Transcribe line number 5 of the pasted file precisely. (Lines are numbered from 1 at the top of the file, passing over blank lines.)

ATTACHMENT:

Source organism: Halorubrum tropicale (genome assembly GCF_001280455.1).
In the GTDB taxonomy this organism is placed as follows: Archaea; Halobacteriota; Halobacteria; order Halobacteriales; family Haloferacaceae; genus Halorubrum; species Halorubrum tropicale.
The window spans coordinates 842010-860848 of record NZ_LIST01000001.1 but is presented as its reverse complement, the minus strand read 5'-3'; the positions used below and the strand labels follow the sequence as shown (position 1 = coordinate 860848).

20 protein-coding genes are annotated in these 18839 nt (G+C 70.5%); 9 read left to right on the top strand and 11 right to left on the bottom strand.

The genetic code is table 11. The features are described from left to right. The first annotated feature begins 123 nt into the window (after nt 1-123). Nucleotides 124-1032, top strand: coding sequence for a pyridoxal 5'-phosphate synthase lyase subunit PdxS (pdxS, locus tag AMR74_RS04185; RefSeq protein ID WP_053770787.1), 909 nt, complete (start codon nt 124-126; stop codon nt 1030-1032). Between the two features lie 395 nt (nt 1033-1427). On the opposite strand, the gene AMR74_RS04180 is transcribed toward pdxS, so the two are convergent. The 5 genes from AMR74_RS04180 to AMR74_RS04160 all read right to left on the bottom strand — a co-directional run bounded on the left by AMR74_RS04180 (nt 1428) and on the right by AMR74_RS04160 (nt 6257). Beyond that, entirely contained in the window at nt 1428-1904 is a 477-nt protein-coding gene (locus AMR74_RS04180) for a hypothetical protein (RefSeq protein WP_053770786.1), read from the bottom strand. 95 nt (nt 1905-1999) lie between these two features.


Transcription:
The genetic code is table 11. The features are described from left to right. The first annotated feature begins 123 nt into the window (after nt 1-123). Nucleotides 124-1032, top strand: coding sequence for a pyridoxal 5'-phosphate synthase lyase subunit PdxS (pdxS, locus tag AMR74_RS04185; RefSeq protein ID WP_053770787.1), 909 nt, complete (start codon nt 124-126; stop codon nt 1030-1032). Between the two features lie 395 nt (nt 1033-1427). On the opposite strand, the gene AMR74_RS04180 is transcribed toward pdxS, so the two are convergent. The 5 genes from AMR74_RS04180 to AMR74_RS04160 all read right to left on the bottom strand — a co-directional run bounded on the left by AMR74_RS04180 (nt 1428) and on the right by AMR74_RS04160 (nt 6257). Beyond that, entirely contained in the window at nt 1428-1904 is a 477-nt protein-coding gene (locus AMR74_RS04180) for a hypothetical protein (RefSeq protein WP_053770786.1), read from the bottom strand. 95 nt (nt 1905-1999) lie between these two features.